When you combine specific locations and negative locations, especially with advanced options, you can be pretty sure how your ads will be triggered on a geographic basis.

Languages

Once you choose your location, these are still campaign settings affect every ad group in the campaign; you also need to select the languages you're being displayed for.

Now it's important to note if you put all of your keywords in English, and you choose Spanish, Google will not translate your ads.

What the language setting is for is it looks at the interface language being used. So if someone's on google.fr, Google assumes French.

If you have all English keywords and you're on Google.fr and Google by default says French, you're going to have a big problem having your ads displayed.

So it's useful to pick the default language of the countries your targeting even if your ads are only in English or just in French.

Let’s now look at Geographic Targeting.

Geographic Targeting: Think Locally

When targeting geographically, it's important to think locally, to think about the user base. It's amazing how many search queries have local intent. Google estimates that of searches on google.com, 20% of all the queries have local intent. That's on a desktop computer.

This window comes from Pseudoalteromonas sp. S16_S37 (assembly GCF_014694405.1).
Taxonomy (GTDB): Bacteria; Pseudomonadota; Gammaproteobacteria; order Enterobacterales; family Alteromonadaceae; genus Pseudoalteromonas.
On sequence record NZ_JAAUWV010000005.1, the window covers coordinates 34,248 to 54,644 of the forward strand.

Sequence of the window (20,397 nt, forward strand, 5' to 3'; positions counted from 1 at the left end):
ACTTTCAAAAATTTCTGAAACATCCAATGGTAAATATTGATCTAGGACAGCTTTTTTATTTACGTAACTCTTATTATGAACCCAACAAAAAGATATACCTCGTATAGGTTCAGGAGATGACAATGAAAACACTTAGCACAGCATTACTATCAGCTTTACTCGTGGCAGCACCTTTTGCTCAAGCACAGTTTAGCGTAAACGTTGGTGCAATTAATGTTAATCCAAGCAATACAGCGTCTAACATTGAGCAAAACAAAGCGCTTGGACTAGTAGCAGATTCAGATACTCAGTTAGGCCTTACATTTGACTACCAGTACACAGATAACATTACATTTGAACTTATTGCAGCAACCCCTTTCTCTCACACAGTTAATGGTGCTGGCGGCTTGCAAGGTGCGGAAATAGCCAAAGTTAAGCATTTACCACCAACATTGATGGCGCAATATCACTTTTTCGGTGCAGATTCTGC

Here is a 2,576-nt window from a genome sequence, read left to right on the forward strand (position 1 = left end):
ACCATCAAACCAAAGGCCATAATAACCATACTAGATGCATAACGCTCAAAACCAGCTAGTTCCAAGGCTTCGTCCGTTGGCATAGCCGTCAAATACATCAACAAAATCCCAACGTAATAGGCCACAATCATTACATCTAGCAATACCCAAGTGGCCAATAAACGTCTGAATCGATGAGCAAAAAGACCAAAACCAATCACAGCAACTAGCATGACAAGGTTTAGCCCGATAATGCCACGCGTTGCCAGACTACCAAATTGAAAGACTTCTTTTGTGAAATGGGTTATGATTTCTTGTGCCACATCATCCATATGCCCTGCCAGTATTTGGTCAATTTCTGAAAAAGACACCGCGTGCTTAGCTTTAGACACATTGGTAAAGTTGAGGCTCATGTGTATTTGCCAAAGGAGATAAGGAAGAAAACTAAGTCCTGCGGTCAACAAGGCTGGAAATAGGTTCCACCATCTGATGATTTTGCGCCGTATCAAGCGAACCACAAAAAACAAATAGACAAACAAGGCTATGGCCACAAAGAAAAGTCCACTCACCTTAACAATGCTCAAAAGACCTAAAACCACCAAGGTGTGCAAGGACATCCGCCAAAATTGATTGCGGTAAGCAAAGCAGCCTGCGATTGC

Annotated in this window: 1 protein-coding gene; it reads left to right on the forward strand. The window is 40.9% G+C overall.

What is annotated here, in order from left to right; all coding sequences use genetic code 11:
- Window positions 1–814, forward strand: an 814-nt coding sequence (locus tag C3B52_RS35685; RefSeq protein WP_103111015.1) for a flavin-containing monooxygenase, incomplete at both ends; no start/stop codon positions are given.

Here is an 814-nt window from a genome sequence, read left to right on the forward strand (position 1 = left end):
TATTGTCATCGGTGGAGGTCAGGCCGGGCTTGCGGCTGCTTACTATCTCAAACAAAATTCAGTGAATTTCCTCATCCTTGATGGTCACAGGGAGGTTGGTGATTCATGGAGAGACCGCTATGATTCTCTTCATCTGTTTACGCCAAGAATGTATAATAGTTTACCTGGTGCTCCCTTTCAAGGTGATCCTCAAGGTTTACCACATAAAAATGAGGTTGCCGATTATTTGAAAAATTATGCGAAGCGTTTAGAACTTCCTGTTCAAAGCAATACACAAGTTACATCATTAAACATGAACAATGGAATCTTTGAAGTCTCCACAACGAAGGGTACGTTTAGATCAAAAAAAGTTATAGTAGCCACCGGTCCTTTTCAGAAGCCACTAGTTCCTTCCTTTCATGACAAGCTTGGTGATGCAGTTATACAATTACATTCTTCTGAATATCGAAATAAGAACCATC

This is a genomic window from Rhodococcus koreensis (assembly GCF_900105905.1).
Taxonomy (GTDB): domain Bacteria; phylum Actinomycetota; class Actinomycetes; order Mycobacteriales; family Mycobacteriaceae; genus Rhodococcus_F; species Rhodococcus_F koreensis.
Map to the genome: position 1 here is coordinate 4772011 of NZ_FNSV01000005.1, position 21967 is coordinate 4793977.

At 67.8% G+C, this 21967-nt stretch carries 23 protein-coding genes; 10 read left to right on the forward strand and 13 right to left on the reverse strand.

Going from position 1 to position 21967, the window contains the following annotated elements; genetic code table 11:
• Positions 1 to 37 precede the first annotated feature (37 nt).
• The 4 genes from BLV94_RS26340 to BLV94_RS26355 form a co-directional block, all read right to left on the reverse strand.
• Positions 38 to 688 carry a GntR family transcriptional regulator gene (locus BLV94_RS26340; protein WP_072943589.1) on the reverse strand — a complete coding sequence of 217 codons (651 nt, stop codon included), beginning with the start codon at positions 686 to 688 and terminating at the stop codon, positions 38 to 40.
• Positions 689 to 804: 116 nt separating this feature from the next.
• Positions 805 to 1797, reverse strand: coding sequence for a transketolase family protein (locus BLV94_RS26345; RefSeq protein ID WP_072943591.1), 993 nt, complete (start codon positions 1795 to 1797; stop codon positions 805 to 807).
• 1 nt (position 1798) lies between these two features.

For mobile devices, it's about three times higher. And of course, on Google Maps it nears a 100%. You have three types of geographic advertisers:

Local businesses

  • Restaurants

  • Plumbers, so forth.

National, local companies

  • Best Buy

  • State Farm

  • Starbucks

However, the users think about them locally. So the not national companies they're a conglomeration of local companies.

National/international advertisers with local messaging

  • Coke

  • Nike

It's important to think where you fit in this classification. If you advertise in more than one city, you write ads based upon that city's performance.